I threw together a video of the warp core's control circuit and eight stupidly bright white SMD LED strips for the rings. The original rings were going to be through-hole bright LEDs, but I realized how much soldering and drilling would be required for that. That is dumb and painful. So, factory-built strips of LEDs, complete with self-adhesive backing, resistors, and snap-on wire ends ready for 12-volt DC power it is! Here it is in action:

There will be more to come as we start to construct the body of the warp core.

Domo Wobbly Balancing Robot Thing

Completed Domo Wobbly Bot and Remote The Short Attention Span version: I ripped apart a cheap remote controlled car and repurposed most of the parts into a self-balancing robot based on the Domo character because I thought one of the partners of the company I work for would enjoy it, as he seems to enjoy Domo stuff. I got the idea from a coworker who suggested I build this for the Domo partner.

The idea is not original to me. I was sent a link to Instructables.com that showed one in action. I didn't follow the directions, so the engineering is my own brew. But, I will say, that's an ingenius way to make an upright, two-wheeled roboto-doo-dad.

Here is the YouTube video of the robot in action:

So, the first thing I did was destory this car (or it was a close cousin):

Viper RC car

I took out the main circuit board from the car and the circuit board from the remote.

RC car circuit board

I figured out which wires ran which motor. One set ran the drive motor to make the car go zoom. The other set ran a motor that simply turned the steering all the way to the left or all the way to the right. No in-between steering on this one. The front wheels self-centered thanks to a little spring. BUT, we had two motors controllable by two rocker buttons on a remote and that's all we needed.

RC car remote control circuit board

I ordered some little rocker switches, a battery, and a plastic project box into which I could mount the remote stuff. I wound up trimming the circuit board down and resoldering the leads to the buttons so that it would fit snuggly in the project box.

4 D-cell battery holder and geared motors

I made the base and wheels (shown later on) out of some poplar I had lying around. I guesstimated all the sizes and dimensions, basing them around the way things kinda fit together on the board I used for the base. I ordered some geared down DC motors from AllElectronics.com. The wheels needed to not spin too quickly or Domo would constantly slam his head down on the ground. Gearing down the 6V supplied by the circuit was simple and cheap.

Rubber glove for grippy goodness

I cut strips of rubber gloves and lined the copper motor brackets with them. This did a nice job of preventing the motors from twisting themselves when starting up. At the point I built the base of the bot, I hadn't purchased the bike inner tube that I used to cover the wheels to make them more grippy-tactic, otherwise I would have used that material.

Perfect circle wheel bandsaw jig

Next, I needed to make wheels that were as circular as I could get them so that Domo didn't roll with a limp. I searched the web for easy jigs to cut circles with bandsaws. The crazy-simplest one I found was just a brad nail in the dead center of the circle to cut and a board below on which the piece being cut could rotate. Place an edge of the circle up against the blade and SLOWLY start rotating the piece. I say SLOWLY because pushing too quickly makes the blade run off-course. I have new round scraps of wood to prove it.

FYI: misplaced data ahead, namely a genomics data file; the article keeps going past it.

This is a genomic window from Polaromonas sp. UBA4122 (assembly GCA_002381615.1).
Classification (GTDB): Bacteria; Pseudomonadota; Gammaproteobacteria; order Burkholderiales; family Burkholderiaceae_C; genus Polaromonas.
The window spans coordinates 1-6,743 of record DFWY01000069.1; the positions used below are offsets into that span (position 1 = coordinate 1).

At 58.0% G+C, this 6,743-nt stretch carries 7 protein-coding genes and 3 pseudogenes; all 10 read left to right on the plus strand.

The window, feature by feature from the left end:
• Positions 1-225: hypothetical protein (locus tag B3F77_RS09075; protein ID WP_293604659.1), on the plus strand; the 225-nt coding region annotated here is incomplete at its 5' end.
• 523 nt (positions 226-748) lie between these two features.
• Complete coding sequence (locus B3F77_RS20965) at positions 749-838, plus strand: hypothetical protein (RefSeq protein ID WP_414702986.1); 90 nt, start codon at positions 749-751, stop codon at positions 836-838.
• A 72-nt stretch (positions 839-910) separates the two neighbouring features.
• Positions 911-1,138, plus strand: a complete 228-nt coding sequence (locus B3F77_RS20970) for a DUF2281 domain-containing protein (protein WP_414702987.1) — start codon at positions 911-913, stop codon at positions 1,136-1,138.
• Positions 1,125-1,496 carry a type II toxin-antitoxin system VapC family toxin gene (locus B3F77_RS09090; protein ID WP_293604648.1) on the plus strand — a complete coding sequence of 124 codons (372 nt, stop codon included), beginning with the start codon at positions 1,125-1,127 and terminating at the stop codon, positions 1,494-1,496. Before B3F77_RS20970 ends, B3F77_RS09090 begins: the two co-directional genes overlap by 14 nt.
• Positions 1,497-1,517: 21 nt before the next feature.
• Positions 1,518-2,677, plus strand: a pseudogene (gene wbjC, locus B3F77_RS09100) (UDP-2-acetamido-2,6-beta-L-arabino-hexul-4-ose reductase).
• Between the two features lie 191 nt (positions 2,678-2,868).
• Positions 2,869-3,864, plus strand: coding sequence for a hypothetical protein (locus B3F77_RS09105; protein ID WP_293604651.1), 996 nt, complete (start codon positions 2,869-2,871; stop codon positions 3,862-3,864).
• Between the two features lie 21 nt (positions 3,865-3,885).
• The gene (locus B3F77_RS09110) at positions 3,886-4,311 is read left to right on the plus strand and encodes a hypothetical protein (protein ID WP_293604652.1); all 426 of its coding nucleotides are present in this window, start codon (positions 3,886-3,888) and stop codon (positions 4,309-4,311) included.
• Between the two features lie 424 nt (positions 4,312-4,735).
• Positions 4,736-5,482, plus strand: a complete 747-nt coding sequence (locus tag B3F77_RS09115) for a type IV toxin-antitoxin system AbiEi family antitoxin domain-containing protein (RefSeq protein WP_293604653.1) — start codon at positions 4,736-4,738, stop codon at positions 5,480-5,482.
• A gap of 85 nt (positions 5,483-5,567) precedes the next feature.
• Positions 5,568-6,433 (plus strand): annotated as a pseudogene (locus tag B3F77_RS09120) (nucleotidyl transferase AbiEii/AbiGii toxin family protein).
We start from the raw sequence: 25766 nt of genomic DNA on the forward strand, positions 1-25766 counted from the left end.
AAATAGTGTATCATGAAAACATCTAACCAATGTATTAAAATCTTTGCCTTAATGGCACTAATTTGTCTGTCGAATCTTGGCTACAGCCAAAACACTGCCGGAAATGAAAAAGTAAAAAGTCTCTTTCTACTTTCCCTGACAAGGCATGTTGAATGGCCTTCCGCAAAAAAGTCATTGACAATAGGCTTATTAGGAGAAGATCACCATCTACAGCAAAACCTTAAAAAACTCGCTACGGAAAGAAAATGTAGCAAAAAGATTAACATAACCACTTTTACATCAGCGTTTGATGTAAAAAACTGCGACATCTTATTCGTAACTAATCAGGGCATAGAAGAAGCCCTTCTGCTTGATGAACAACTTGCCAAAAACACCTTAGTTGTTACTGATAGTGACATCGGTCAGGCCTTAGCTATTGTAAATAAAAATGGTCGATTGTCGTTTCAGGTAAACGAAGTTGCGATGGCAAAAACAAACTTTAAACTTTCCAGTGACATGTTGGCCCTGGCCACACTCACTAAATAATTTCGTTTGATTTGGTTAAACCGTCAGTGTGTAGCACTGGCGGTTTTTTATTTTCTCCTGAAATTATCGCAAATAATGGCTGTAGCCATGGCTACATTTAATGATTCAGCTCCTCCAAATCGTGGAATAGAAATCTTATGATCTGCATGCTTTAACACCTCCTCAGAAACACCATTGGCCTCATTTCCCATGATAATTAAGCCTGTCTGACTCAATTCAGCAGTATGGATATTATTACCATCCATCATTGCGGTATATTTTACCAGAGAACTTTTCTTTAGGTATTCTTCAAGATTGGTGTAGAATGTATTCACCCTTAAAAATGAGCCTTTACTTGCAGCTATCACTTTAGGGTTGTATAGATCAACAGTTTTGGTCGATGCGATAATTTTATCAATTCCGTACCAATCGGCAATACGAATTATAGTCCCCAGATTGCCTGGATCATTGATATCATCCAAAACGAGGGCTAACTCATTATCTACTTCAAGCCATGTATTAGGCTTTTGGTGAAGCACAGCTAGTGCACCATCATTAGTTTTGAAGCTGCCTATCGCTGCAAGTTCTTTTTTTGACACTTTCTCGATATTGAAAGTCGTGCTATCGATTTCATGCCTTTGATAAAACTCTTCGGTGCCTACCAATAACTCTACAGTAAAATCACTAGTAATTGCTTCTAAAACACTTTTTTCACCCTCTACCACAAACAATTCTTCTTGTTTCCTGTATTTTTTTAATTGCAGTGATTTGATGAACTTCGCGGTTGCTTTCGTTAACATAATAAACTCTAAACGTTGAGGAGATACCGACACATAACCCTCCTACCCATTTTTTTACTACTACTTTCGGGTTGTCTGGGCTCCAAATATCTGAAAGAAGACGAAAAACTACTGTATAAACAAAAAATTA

Bandsaw blade against circle to cut

Notice the lower piece right behind the blade. The closer that bottom piece is to the blade, the better it supports the piece being cut. The cut needs to start at the edge of the circle because we're only going to rotate the piece being cut. If you don't scribe your circle as perfectly as you can and you don't put that rotation point as dead-center as possible, it won't be a beautiful circle when it's completed.

Close-up of wheel and motor mounts

At first, I only used a single motor bracket. That gave the robot a sloppy angle on the wheels, so I added a second bracket to help sturdy up the axles. The wheels were 1/4-inch at first. I switched those out with 1/2-inch to add a little more stability to the wheels. As you can see in this photo, I simply hot-glued the main board in between the batteries and the right side motor.

Power switch mounted in the butt

I cut a notch and mounted the power switch facing downward, initially. That was painful and dumb. So I flipped it over. Why? First time the bot made a turning start, he switched himself off. Duh.

Skeleton made from garden mesh wire

Now, as mentioned above, the whole idea behind this thing staying upright on its own is for it to have a heavy butt. With four D-cells and a bunch of metal bars and wheel balancing weights, you'd think that would be enough to counter that wire frame. You'd be wrong about that. I had to snip out a bunch of that wire to lighten the load to make him more bottom-heavy.

Wire poked through bottom and ground down

To firmly attach the skeleton to the butt, I left plenty of extra pokey wires on the bottom edge of the skeleton. I then drilled holes in the base and pulled the skeleton down through them. I bent the wires outward and then ground them down. In fact, EVERY STEEL wire sticking out needed to be ground down. I know have lots of little holes in my hands and arms, thanks to that incredibly pointy steel wire.

I bent the shape of the skeleton on my table saw. I used a metal straight edge to push each bend down into the miter slots on the steel table of the saw. It worked great! Since I always do my own stunts, climbing up on the table saw wasn't that big of a deal.

Plenty of weight in the butt